A new ruling in the Georgia Court of Appeals states that all waters are to be protected by 25-foot vegetative buffers under Georgia law.

All Waters in Georgia Protected by Buffers

A new ruling in the Georgia Court of Appeals states that all waters are to be protected by 25-foot vegetative buffers under Georgia law.

The thin ribbon of sandy barrier islands and beaches along America’s coastline shifts constantly, especially during hurricanes, nor’easters, and other extreme storms.

Science Brings Clarity to Shifting Shores

Each and every day, waves move sand back and forth, onto and away from beaches. The thin ribbon of sandy barrier islands and beaches along America’s coastline shifts constantly, especially during hurricanes, nor’easters, and other extreme storms.

European Commission Proposes Higher Recycling Targets

EU countries would ban burying recyclable waste in landfills after 2025 and recycle 70 percent of municipal waste and 80 percent of packaging by 2030.

Sand Becomes Key Ingredient in Lithium Ion Batteries

Sand Becomes Key Ingredient in Lithium Ion Batteries

A team of researchers has developed a new lithium ion battery from sand, resulting in a battery three times more powerful than the standard.

Wastewater Injections Responsible for Oklahoma Earthquakes

Wastewater Injections Responsible for Oklahoma Earthquakes

A new study shows that nearly half of earthquakes in central and eastern United States have occurred in areas of high-rate water disposal.

EPA Updates Air Standards for Landfills

EPA Updates Air Standards for Landfills

The EPA is proposing updates be made to air standards for new municipal solid waste (MSW) landfills, which would reduce methane emissions and overall pollution.

A new report from the Natural Resources Defense Council (NRDC) reveals that 10 percent of all beaches in the U.S. do not meet the EPA’s water quality requirements. The report also recognized 35 clean or “superstar” beaches and 17 “repeat offenders” that desperately need clean water protection.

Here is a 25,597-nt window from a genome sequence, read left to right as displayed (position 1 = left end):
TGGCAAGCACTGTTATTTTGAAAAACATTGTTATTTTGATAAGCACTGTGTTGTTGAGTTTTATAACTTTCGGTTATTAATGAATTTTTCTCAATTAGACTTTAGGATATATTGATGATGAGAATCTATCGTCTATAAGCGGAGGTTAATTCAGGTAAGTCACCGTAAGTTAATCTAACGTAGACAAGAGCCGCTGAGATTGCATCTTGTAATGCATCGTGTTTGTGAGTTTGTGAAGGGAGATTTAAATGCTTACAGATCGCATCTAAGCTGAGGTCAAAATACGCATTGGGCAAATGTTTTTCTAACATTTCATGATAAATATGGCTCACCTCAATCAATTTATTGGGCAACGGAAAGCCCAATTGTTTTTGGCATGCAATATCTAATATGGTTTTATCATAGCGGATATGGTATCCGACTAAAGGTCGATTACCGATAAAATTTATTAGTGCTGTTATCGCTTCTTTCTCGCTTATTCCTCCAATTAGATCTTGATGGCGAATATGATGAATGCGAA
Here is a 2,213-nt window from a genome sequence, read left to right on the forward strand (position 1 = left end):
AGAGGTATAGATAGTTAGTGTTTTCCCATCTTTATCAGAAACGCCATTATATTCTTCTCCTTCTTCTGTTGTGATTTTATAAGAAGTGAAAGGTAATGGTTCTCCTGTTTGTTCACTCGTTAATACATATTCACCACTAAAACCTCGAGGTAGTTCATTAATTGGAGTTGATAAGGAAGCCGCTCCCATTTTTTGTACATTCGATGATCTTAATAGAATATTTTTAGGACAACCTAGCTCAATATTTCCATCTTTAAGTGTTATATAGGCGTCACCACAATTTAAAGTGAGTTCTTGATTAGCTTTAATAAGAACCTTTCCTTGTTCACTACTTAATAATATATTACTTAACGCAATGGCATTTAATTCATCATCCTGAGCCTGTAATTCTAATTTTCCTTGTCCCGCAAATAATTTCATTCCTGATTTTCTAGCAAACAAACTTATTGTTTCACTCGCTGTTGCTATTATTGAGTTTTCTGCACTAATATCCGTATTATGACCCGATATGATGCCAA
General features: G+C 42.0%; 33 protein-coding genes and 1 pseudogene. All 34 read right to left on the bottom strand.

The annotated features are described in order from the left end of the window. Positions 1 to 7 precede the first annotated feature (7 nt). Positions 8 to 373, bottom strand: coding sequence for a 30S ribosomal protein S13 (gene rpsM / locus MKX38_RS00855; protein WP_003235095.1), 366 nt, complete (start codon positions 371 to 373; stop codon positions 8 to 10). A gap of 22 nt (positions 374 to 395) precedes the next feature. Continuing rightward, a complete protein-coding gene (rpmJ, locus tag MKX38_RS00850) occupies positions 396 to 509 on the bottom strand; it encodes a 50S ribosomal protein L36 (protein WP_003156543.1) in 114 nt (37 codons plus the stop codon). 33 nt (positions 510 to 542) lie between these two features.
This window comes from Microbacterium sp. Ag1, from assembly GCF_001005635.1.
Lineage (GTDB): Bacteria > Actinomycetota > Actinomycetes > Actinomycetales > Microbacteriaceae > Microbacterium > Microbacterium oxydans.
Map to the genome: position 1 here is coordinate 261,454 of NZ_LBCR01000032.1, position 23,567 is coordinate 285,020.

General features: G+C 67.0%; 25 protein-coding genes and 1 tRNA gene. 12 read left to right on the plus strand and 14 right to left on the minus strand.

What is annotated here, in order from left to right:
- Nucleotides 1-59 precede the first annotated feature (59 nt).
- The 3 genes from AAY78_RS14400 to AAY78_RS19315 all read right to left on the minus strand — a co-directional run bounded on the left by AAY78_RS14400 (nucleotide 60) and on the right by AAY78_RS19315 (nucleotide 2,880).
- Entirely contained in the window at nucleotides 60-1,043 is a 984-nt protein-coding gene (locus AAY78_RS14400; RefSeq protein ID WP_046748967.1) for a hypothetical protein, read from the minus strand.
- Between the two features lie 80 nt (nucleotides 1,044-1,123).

How Safe is the Water at Your Favorite Beach?

A new report from the Natural Resources Defense Council (NRDC) reveals that 10 percent of all beaches in the U.S. do not meet the EPA’s water quality requirements. The report also recognized 35 clean or “superstar” beaches and 17 “repeat offenders” that desperately need clean water protection.

Three Cockatoo Species Listed as Endangered Species

Three Cockatoo Species Listed as Endangered

The U.S. Fish and Wildlife Service today announced the final listing of three cockatoo species under the Endangered Species Act (ESA

Alternative Testing for Water Contaminants Approved

Alternative Testing for Water Contaminants Approved by EPA

In order to better discover water contaminants in drinking water, the EPA has approved 21 alternative analytical methods to record levels of contaminants and determine compliance with regulations.

Public Transit in Pennsylvania to Become Energy Producer

Public Transit in Pennsylvania to Become Energy Producer

A pilot program of a public transit energy storage system (ESS) has been launched in Pennsylvania. The program would make the Southeastern Pennsylvania Transit Authority a producer of energy, rather than an energy consumer.

Human Activities Increase Salt Content in Many of the Nation’s Streams

Human Activities Increase Salt Content in Many of the Nation's Streams

Concentrations of dissolved solids, a measure of the salt content in water, are elevated in many of the nation's streams as a result of human activities, according to a new USGS study. Excessive dissolved-solids concentrations in water can have adverse effects on the environment and on agricultural, domestic, municipal, and industrial water users.